Donations to Greek children’s charities have dived since the government imposed drastic curbs on bank withdrawals, putting some volunteer-run services at risk just when they are needed most.
One charity chief is turning to the millions of Greeks who live abroad for help, as business and individual donors at home cannot get hold of cash beyond the 60 euros they are allowed to take out of their accounts each day, or 420 euros every week.
The Smile of the Child – a charity which receives almost no state funding – said much of its income had been almost wiped out since the government introduced capital controls just over three weeks ago to avert a run on the banks.
“As soon as capital controls were implemented, we saw a complete drop in donations to almost nothing,” the charity’s president, Costas Giannopoulos, told Reuters.
The public health system is struggling following five years of economic crisis and government austerity policies.
However, the charity runs services including mobile health units offering free pediatric, dental and eye care to children, as well as a helpline which receives thousands of calls a year where young people can report issues such as physical and sexual abuse.
With living standards tumbling, growing numbers of Greeks rely on these services. Asked what would happen if the capital controls are not eased, Giannopoulos said: “It means we’ll be in danger.”
“That’s why we are trying to mobilize Greeks abroad … to understand that there is a Greece which is fighting to support people at the bottom of the chain.”
The ethnic Greek diaspora spans the world, with large populations in the United States, Australia, Britain and Germany. The Smile of the Child needs around 1.3 million euros a month to operate fully but has only around 400,000 euros in the bank.
A new deal struck between Greece and its creditors last week could also push up demand for volunteer-run clinics and food banks across Greece.
The cost of living already rose on Monday with value-added tax raised to 23 percent on a range of services and foodstuffs. Cuts to pensions, further tax increases and reductions in public spending will follow under a third bailout program for Greece.
The Smile of the Child already expects to help around 50 percent more children this year than in 2014, with around 120,000 under-18s expected to benefit, up from 83,000 in 2014.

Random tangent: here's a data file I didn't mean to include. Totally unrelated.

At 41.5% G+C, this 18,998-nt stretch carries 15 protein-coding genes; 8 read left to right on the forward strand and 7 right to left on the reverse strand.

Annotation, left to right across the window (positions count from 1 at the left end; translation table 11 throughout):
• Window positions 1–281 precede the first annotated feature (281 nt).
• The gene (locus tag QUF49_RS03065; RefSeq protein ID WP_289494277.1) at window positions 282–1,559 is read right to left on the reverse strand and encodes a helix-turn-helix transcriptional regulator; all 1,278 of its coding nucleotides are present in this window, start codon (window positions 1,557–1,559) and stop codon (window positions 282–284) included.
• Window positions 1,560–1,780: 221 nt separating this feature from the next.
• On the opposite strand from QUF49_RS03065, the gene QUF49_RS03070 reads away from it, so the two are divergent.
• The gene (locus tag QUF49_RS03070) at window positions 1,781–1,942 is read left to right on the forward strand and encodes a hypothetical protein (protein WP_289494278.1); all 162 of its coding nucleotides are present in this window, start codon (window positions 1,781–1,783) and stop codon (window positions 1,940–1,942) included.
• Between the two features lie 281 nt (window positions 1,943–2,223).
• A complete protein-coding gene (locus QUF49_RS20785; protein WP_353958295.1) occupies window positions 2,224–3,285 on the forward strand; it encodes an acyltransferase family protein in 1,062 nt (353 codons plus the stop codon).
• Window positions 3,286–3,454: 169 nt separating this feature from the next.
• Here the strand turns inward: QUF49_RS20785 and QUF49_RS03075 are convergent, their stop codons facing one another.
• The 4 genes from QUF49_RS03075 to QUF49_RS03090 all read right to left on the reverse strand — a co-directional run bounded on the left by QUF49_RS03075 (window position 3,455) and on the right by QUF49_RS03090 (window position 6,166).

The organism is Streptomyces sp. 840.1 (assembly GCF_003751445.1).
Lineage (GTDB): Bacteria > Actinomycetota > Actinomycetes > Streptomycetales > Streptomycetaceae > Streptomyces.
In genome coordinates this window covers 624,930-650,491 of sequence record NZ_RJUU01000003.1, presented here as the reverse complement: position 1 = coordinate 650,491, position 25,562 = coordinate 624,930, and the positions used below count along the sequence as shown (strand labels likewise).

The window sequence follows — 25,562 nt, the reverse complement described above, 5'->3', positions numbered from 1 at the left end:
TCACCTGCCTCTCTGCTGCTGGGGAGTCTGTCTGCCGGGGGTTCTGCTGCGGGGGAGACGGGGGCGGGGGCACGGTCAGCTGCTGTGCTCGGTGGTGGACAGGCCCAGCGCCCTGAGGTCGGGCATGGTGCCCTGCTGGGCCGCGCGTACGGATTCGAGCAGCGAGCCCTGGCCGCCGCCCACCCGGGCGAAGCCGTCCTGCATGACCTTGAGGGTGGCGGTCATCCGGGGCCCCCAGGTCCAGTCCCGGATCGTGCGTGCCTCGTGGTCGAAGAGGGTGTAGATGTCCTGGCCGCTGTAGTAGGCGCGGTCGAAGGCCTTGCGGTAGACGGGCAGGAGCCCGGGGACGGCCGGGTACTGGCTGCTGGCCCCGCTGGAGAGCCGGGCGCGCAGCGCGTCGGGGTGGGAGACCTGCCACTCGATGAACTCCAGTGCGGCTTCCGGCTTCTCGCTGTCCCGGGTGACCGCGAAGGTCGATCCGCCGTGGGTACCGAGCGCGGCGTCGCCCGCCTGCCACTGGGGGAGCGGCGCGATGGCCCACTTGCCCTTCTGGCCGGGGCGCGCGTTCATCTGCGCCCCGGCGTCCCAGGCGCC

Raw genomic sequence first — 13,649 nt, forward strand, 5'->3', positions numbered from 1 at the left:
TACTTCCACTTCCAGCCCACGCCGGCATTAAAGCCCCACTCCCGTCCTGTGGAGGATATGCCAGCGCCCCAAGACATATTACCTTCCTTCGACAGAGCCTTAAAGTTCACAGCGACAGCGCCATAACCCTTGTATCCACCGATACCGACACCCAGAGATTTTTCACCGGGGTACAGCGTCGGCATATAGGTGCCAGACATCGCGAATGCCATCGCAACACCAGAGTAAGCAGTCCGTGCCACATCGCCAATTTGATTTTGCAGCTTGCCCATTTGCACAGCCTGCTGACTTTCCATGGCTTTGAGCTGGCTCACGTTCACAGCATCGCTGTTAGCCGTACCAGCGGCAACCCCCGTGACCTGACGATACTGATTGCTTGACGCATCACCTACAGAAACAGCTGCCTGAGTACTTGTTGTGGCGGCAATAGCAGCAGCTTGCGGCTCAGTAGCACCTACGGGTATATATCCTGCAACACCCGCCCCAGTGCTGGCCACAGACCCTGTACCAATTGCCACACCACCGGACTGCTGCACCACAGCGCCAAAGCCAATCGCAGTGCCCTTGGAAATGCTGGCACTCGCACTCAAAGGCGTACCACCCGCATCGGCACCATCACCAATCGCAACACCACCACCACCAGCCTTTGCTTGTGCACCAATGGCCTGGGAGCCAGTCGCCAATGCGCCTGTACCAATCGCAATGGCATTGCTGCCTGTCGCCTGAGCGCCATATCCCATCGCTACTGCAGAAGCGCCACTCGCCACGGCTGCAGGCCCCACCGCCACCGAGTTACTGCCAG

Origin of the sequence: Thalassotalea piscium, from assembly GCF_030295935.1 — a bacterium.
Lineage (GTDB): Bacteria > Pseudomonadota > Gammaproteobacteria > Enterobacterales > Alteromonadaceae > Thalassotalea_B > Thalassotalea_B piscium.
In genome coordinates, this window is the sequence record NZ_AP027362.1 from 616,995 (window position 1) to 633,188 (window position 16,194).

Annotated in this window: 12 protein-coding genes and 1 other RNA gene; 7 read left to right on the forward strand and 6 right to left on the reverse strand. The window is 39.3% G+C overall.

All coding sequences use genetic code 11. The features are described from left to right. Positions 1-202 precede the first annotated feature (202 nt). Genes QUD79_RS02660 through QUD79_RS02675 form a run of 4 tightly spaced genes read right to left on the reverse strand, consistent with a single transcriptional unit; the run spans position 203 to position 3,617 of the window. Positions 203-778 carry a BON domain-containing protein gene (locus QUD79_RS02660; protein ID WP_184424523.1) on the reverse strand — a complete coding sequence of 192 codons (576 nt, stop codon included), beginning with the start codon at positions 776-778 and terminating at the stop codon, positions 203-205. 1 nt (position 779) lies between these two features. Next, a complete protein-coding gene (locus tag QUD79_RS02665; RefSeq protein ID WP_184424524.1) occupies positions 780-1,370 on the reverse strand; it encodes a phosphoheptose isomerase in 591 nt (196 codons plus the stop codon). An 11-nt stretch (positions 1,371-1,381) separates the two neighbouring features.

In 2011, only around 20,000 babies and youngsters were being supported, a sign of the social crisis following years of high unemployment and cuts to areas such as health and education.
Make-A-Wish, a charity which aims to fulfil the hopes of children with serious illnesses, is still waiting for the proceeds of a fundraising event held just before the capital controls were imposed in late June. Sandra Zafirakopoulou, the charity’s general manager, told Reuters that restrictions on bank transfers – which are now being eased – had caused problems.
“There are many donations that were promised to us that evening which we still haven’t received because it’s only now that money transfers have opened again,” she said.
“We have big businesses which booked corporate tables at the meal and they haven’t paid yet.”
In recent weeks the charity, which gives sick children gifts such as a holiday abroad or a new tablet computer, has suffered a roughly 60 percent drop in donations from small and medium-sized businesses and an around 40 percent fall from individuals.
A spokesman at international aid group Medecins Sans Frontieres, which increasingly helps Greeks who cannot get access to basic health care and medicine, also told Reuters that it had seen a “major drop” in donations over the last month due to bank services and PayPal transfers not being fully operational.
But as they and other charities hope for a return to normal conditions, Giannopoulos worries about some of the most vulnerable children who need help. “Companies used to give us petrol, foodstuffs, clothes … Now they are telling us to wait and see. If we wait, then will the children we look after be able to wait as well?”